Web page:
27. 27.  The rest being composed of apologies, Introductions, dedications & degressions Swift –“The aim of the book was to reconcile divinity with wit; but the wit is so pungent & the satire so teriffic that the general impression left is that of utter irreverence in the handling of sacred things” Gulliver’s Travels – (1728) Most delightful of children’s books Turns out on closer inspection to be one of die bitterest satires on mankind ever penned The deepening of the satire as we pass from each one of the book
  28. 28. The book has three themesA satirical view of the state of European government, and of petty differences between religionsAn inquiry into whether men are inherently corrupt or whether they become corruptedA restatement of the older "ancients versus moderns" controversy previously addressed by Swift in The Battle of the BooksThe Book has contained 4 parts
  29. 29. Gullivers Travels - Plot Lemuel Gulliver is the protagonist and narrator of Gullivers Travels During his first voyage, Gulliver is washed ashore after a shipwreck and finds himself a prisoner of a race of tiny people, less than 6 inches tall, who are inhabitants of the island country of Lilliput After giving assurances of his good behaviour he is given a residence in Lilliput and becomes a favorite of the court From here, the book follows Gulliver assists the Lilliputians to subdue their neighbours, the Blefuscudians, by stealing their fleet displeasing the King and the court charged with treason for, among other "crimes", "making water" in the capital assistance of a kind friend, he escapes to Blefuscu spots and retrieves an abandoned boat and sails out to be rescued by a passing ship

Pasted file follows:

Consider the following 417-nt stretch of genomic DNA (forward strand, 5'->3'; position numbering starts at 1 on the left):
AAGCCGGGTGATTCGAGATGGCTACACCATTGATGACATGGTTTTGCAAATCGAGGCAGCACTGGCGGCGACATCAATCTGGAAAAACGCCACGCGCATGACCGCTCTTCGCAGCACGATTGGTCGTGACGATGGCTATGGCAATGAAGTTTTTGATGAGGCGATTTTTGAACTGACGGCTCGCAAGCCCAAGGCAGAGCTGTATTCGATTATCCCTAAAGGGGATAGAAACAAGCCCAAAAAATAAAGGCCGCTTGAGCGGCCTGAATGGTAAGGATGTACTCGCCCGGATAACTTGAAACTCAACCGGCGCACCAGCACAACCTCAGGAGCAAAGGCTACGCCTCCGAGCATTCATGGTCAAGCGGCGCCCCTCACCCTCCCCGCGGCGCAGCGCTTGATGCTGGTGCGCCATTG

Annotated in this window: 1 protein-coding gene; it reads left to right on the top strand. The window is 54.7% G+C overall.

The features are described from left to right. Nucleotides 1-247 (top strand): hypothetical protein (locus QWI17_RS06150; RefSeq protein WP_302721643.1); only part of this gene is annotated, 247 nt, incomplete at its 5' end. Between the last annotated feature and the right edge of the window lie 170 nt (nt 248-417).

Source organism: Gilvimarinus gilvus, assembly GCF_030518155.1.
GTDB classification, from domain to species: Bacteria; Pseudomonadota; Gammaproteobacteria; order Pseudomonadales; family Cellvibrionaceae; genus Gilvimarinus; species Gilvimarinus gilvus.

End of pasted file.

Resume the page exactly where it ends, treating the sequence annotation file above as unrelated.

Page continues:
30. 30. The Book has 3 parts• A Voyage to Lilliput (4 May 1699 – 13 April 1702 )– concerned with the English politics of the Time• A Voyage to Brobdingnag (20 June 1702 – 3 June 1706) – The contempt of the writer becomes more marked• A Voyage to Laputa, Balnibarbi, Luggnagg, Glubbdubdrib, and Japan(5 August 1706 – 16 April 1709) – attacks Philosophers, Projectors & Inventors & all who waste their energies in the pursuit of visionary & fantastic things• A Voyage to the country of the Houyhnhnms & Yahoos(7 September 1710 – 2 July 1715) – tears away all the accessories & artifices of civilisation & puts “that animal called man”• The travels reveal swift as essential a man of his time in his want of spiritual quality• His age was an age of flippant & shallow optimism
  31. 31. Joseph Addison (1672 – 1719) & Sir Richard Steele (1672 – 1729)• Collaboration in the periodical essay• They met as boys at the charterhouse• Afterwards as young at Oxford• Addison – reputation for classical scholarship, made the grand tour of Europe as a preparation for diplomacy, entered the House of commons, Chief of Secretary for Ireland & for a year Secretary of State & died 10yrs before his friend• Steele – Army , ardour in politics, Died in wales